Changing Landscape of Medtech Innovation

Last week in Medcity News, Tiffany Wilson Karp, the executive director of the Global Center for Medical Innovation, discussed the changing landscape for early stage funding in the medical device space, including that “[v]enture capital is essentially out of the early-stage medtech investing business” and that she is “seeing an increased interest from corporate venture capital (large medical device companies, for example) which face gaps in their innovation pipelines in the future and may be open to creative ways to engage with early-stage companies who are working on problems they want to address or product pipelines they want to fill.”

As Karp observes, a partnership between a start-up and corporate venture arm can be ideal:

“Large multinational medical device companies can also play a valuable role early on, and we are seeing the large companies wanting to develop relationships and perhaps make investments early. I think the great thing about working with a large-device company is, if you ultimately plan to be acquired, your due diligence package should be in good shape if you have guidance and input from industry.”

There are, however, potential pitfalls to such a relationship. Unfortunately, it is not uncommon for larger corporations to invest in promising healthcare companies, only to take advantage of their position by developing the underlying technology themselves or dispensing with the project so as to avoid cannibalizing sales.  At Lake Whillans, we have worked with several early stage companies that have not been well equipped to protect their business in a situation in which a larger multinational company sought to misappropriate an innovation for itself (or attempted to derail the business in the hopes of eliminating an emerging competitor).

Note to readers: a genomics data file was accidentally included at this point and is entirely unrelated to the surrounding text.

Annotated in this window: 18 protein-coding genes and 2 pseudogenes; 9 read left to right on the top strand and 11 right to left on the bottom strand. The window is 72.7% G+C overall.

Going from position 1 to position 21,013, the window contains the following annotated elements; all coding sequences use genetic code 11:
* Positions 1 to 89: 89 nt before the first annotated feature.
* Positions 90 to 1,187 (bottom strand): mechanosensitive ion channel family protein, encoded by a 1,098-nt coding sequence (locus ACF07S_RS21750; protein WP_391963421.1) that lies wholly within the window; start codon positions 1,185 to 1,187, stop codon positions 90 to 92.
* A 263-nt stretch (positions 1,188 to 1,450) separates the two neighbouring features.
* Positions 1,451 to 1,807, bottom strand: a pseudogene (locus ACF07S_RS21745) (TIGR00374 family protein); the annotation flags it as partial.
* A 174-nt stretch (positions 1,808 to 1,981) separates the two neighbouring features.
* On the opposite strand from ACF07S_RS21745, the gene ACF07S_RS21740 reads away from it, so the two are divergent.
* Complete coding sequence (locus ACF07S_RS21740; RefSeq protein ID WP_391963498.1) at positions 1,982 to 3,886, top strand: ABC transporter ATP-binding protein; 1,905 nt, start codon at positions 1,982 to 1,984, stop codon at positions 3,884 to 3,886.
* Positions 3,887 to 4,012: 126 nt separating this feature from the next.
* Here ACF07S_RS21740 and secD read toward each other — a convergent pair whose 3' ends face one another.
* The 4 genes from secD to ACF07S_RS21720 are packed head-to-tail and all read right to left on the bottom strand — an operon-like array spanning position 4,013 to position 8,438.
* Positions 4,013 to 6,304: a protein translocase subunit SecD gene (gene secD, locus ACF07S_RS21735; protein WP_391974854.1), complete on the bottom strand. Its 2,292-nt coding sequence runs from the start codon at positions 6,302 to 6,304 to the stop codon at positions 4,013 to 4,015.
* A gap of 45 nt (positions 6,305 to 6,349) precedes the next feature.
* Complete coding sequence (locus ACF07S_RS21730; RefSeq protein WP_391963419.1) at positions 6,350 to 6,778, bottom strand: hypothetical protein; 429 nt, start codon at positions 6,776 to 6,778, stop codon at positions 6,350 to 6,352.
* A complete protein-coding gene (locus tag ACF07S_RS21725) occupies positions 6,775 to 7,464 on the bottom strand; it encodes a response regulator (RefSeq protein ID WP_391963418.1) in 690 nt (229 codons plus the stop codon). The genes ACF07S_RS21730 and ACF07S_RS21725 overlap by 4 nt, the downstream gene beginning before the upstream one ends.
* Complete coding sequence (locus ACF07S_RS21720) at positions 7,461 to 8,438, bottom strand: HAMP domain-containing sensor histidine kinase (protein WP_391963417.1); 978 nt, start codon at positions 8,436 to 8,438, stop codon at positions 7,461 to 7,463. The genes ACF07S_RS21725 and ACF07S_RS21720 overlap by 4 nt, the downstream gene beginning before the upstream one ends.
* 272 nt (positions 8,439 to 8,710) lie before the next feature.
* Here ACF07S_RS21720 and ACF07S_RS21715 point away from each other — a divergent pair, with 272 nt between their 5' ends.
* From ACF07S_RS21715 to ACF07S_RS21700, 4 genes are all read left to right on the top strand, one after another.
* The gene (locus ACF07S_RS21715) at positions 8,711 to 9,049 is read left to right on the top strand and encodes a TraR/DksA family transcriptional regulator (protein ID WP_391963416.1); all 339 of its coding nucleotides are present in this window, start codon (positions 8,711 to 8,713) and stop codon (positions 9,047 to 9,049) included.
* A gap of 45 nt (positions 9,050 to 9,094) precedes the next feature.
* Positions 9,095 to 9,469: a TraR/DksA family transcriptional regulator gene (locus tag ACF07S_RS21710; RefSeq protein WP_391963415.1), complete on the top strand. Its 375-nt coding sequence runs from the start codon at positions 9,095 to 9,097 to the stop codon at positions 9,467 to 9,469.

As I discussed a couple weeks ago, there is, however, a viable path to defend an early stage business and the value that it has created should a relationship go sideways.  Distressed venture finance and litigation funding are relatively new financial products that can help otherwise vulnerable businesses protect themselves. Companies, such as Lake Whillans, that provide these products can help businesses threatened by the unscrupulous actions of a partner or competitor leading a fresh capital raise, providing non-recourse funding for a litigation, and lending our expertise and guidance to help navigate what can otherwise be a difficult period for a business.

 

 

 

 

 

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